Stats Show South End Bears Major Brunt of Region’s Services

In some circles, the South End has been accused of being NIMBY (Not In My Back Yard) when it comes to the fight against new and existing human services in the neighborhood.

Most outside of the neighborhood are quick to jump on that bandwagon.

But those inside the neighborhood have always contended that the concentration of services in the South End is like none other, yet they could never back it up with numbers.

Now, with the help of South End resident Desi Murphy, Forum Moderator Steve Fox and the Opiate Working Group – those numbers have sufficiently been crunched.

“I have felt it was unfair people are advancing the narrative that the South End is being NIMBY when we are shouldering an inordinate amount of the problem,” said Murphy. “A lot of people walk around here or drive by and wonder what in the world is going on here. I don’t think they realize that the Mass/Cass area has become the regional treatment center. This is a regional challenge and not a Boston only problem. People drive by and say it’s a mess, but they don’t realize this corner is trying to treat Boston problem, along with the entire region’s problem.”

Murphy moved to the South End about one year ago, along with some other family members, and planted some roots here. A pharmacist by trade, he knew what the neighborhood was like, but became alarmed by the activity in his alleyway. He felt that the neighborhood was shouldering the burden of suburban cities and towns who don’t have services, so instead of making the claim, he set out to prove the claim.

No one had ever done it in the world of government, or if they had, they weren’t sharing it.

Encouraged by Fox and others, he began crunching numbers from public information documents and websites to find out just what services are in the South End and how that compares to the rest of the city.

Fox said the information, while a working document that can be revised and edited, is good information for neighbors when going into discussions with service providers of all types who want to start something new or expand an existing service.

Before, he said, the community had to operate in the dark and by anecdote. No one knew exactly what was here and in what concentration.

A startling find was that the South End has four homeless shelters and at least half of the adults, according to data, are not from Boston. In fact, City Councilor Annissa Essaibi George has backed that up recently in saying that more current numbers indicate that could be as high as 60 percent.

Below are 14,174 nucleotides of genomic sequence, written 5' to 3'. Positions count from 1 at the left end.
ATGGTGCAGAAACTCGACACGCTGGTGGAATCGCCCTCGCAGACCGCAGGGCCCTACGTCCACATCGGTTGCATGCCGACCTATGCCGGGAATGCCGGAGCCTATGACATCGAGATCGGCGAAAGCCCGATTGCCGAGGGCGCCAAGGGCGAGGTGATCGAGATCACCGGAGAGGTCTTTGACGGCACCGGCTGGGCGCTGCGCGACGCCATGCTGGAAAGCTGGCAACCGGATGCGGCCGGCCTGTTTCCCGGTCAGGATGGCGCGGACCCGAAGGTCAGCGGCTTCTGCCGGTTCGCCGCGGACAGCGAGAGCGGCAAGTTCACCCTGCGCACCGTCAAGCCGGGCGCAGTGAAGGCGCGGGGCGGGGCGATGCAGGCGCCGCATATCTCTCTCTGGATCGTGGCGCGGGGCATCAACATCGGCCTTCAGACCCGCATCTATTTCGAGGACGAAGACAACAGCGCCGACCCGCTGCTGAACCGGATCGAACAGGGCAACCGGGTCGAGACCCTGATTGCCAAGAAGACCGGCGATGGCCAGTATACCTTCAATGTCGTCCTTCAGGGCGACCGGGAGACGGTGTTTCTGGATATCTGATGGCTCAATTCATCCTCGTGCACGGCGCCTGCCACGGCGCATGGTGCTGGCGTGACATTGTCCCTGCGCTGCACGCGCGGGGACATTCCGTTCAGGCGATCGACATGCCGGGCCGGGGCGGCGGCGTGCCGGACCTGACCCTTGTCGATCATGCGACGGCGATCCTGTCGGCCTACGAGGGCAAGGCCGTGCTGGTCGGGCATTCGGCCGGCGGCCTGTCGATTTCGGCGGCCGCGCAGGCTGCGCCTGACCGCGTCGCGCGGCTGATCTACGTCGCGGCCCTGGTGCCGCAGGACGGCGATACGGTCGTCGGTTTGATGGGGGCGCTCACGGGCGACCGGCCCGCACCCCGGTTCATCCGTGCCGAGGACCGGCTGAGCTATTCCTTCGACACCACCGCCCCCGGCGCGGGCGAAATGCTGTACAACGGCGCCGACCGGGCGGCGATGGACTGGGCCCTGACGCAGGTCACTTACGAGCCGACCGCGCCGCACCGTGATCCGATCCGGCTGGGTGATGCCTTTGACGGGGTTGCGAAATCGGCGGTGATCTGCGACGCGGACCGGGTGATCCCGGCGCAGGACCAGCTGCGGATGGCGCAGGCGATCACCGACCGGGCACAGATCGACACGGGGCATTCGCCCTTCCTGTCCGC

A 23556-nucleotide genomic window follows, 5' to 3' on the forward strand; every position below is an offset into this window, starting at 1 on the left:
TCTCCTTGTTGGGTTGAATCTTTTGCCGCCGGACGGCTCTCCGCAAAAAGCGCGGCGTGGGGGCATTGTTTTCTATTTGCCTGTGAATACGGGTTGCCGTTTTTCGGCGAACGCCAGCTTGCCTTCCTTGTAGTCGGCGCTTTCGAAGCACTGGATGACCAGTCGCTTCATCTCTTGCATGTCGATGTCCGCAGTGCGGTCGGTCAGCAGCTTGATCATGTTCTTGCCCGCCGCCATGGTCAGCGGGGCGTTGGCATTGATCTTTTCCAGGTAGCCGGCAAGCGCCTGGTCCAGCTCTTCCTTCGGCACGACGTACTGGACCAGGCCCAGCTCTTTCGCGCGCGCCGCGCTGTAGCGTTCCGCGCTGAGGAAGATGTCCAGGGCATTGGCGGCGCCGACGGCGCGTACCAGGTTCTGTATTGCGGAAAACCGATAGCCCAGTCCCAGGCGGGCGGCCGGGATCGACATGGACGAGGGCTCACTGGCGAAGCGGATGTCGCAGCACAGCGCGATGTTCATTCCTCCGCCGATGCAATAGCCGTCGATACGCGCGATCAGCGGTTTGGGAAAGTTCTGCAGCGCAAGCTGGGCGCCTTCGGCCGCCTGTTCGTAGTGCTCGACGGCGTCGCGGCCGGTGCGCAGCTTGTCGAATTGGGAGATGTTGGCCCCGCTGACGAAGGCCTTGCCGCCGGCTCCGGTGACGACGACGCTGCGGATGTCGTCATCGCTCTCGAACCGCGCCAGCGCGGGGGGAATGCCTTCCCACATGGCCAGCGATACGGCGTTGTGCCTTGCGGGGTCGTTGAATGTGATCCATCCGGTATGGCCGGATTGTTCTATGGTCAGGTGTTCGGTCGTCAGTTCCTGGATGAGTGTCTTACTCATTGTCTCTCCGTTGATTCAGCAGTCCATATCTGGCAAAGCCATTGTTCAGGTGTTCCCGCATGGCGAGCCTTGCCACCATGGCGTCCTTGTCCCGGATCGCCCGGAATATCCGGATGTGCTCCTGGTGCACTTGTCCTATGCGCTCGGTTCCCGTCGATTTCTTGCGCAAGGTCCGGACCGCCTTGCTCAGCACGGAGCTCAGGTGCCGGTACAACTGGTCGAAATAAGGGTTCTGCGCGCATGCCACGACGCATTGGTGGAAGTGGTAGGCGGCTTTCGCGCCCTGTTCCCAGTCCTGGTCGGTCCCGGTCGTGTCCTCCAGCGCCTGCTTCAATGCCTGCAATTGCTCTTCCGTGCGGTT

His research shows that the South End holds 3 percent of Boston’s population, 4 percent of its land mass, and 55 percent of the single adult homeless population – a concentration that many believe leads to the quality of life problems.

Needle clean up requests via the 3-1-1 system were also very high in the South End, likely a result of the oversized drug addiction problem. While clean up requests are not an exact science (one call could be for five needles or five calls could be for one needle), Murphy said there is something to be taken from it.

Though only 3 percent of the population, the South End zip code had 45 percent of the City’s needle clean up requests in 2017, and through 2018 so far, the neighborhood has 49 percent of the requests.

Meanwhile, the South End hosts two of the five (40 percent) Methadone Clinics in Boston, and one of six acute Methadone detox licensees. It also had a large share (28 percent) of the City’s total Suboxone prescribers, which has been attributed to the siting of Boston Medical Center there.

And, according to a report done for the City of Boston in 2015, at least 50 percent of the people accessing addiction recovery services in the South End are not from Boston. They come, Murphy said, from outside of the City.

That begs the larger question, and the answer Murphy hopes to convey with his huge amount of private research is that more regional services need to be located closer to those that need them.

For instance, he said, Quincy has a disproportionate number of opiate deaths in Norfolk County, but have closed down services and are trying to block Boston’s plan for a recovery campus on Long Island (accessed only through Quincy).

While Quincy averages about 25 percent of the total deaths in Norfolk County, it only accounts for 13 percent of the county’s population. It has been proven that many Quincy resident access services, along with many from the region, in the South End.

Murphy, Fox and many others in the neighborhood believe that the state needs to develop (and perhaps mandate) the siting of regional treatment/recovery campuses across the state – much like regional vocational schools function throughout the state with several municipalities coming together physically and financially at one facility. Instead of the region flocking to the South End for help, they can get help closer to their homes.

“The first thing I took away is the mayor and the City are doing everything known to society to try to treat the population that’s here,” he said. “Second, I think we need to work as a region on this and with the state and team up with everyone. We’re all in this together and as the cost of living gets higher in the city, this will only get worse. Regionally and statewide we need to offer more services in more locations that are closest to the most affected population.”

He finished by citing public health data showing that Suffolk County, including Boston, doesn’t even have the highest numbers of opiate deaths by percentage. That, in fact, is claimed by Middlesex County – one of the wealthiest counties in the nation.

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